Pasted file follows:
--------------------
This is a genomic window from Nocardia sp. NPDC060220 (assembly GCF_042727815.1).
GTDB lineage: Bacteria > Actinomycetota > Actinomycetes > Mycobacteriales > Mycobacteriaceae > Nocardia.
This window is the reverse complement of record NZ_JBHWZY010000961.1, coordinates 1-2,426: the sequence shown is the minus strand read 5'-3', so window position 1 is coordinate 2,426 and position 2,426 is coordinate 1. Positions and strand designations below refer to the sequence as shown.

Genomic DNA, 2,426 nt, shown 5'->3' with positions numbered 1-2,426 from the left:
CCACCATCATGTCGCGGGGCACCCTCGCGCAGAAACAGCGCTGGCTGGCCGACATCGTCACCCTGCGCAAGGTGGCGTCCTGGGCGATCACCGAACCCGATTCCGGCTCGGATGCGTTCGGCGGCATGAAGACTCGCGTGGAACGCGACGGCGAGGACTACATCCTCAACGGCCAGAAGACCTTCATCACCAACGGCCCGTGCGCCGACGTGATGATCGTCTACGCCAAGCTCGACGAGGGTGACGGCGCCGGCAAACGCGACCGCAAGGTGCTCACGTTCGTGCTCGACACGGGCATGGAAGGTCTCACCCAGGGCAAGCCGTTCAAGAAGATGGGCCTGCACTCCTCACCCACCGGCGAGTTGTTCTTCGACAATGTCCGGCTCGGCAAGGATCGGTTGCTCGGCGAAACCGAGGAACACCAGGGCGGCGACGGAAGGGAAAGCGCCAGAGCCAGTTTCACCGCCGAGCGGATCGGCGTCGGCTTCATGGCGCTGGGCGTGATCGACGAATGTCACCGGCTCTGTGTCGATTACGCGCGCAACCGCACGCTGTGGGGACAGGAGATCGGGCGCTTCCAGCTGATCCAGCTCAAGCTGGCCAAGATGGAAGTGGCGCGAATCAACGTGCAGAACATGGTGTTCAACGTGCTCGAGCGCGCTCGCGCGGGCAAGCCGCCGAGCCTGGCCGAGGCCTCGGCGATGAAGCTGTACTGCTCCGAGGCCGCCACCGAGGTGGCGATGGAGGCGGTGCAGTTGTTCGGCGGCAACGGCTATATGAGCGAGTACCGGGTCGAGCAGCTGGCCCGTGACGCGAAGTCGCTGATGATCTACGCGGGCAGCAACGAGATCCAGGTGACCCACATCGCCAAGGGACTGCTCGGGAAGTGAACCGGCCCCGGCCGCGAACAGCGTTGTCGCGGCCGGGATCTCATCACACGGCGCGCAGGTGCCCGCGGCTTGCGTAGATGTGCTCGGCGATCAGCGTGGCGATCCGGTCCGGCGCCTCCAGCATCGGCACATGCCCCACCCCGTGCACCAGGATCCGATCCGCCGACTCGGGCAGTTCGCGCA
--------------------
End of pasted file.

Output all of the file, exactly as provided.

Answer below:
This is a genomic window from Nocardia sp. NPDC060220 (assembly GCF_042727815.1).
GTDB lineage: Bacteria > Actinomycetota > Actinomycetes > Mycobacteriales > Mycobacteriaceae > Nocardia.
This window is the reverse complement of record NZ_JBHWZY010000961.1, coordinates 1-2,426: the sequence shown is the minus strand read 5'-3', so window position 1 is coordinate 2,426 and position 2,426 is coordinate 1. Positions and strand designations below refer to the sequence as shown.

Genomic DNA, 2,426 nt, shown 5'->3' with positions numbered 1-2,426 from the left:
CCACCATCATGTCGCGGGGCACCCTCGCGCAGAAACAGCGCTGGCTGGCCGACATCGTCACCCTGCGCAAGGTGGCGTCCTGGGCGATCACCGAACCCGATTCCGGCTCGGATGCGTTCGGCGGCATGAAGACTCGCGTGGAACGCGACGGCGAGGACTACATCCTCAACGGCCAGAAGACCTTCATCACCAACGGCCCGTGCGCCGACGTGATGATCGTCTACGCCAAGCTCGACGAGGGTGACGGCGCCGGCAAACGCGACCGCAAGGTGCTCACGTTCGTGCTCGACACGGGCATGGAAGGTCTCACCCAGGGCAAGCCGTTCAAGAAGATGGGCCTGCACTCCTCACCCACCGGCGAGTTGTTCTTCGACAATGTCCGGCTCGGCAAGGATCGGTTGCTCGGCGAAACCGAGGAACACCAGGGCGGCGACGGAAGGGAAAGCGCCAGAGCCAGTTTCACCGCCGAGCGGATCGGCGTCGGCTTCATGGCGCTGGGCGTGATCGACGAATGTCACCGGCTCTGTGTCGATTACGCGCGCAACCGCACGCTGTGGGGACAGGAGATCGGGCGCTTCCAGCTGATCCAGCTCAAGCTGGCCAAGATGGAAGTGGCGCGAATCAACGTGCAGAACATGGTGTTCAACGTGCTCGAGCGCGCTCGCGCGGGCAAGCCGCCGAGCCTGGCCGAGGCCTCGGCGATGAAGCTGTACTGCTCCGAGGCCGCCACCGAGGTGGCGATGGAGGCGGTGCAGTTGTTCGGCGGCAACGGCTATATGAGCGAGTACCGGGTCGAGCAGCTGGCCCGTGACGCGAAGTCGCTGATGATCTACGCGGGCAGCAACGAGATCCAGGTGACCCACATCGCCAAGGGACTGCTCGGGAAGTGAACCGGCCCCGGCCGCGAACAGCGTTGTCGCGGCCGGGATCTCATCACACGGCGCGCAGGTGCCCGCGGCTTGCGTAGATGTGCTCGGCGATCAGCGTGGCGATCCGGTCCGGCGCCTCCAGCATCGGCACATGCCCCACCCCGTGCACCAGGATCCGATCCGCCGACTCGGGCAGTTCGCGCA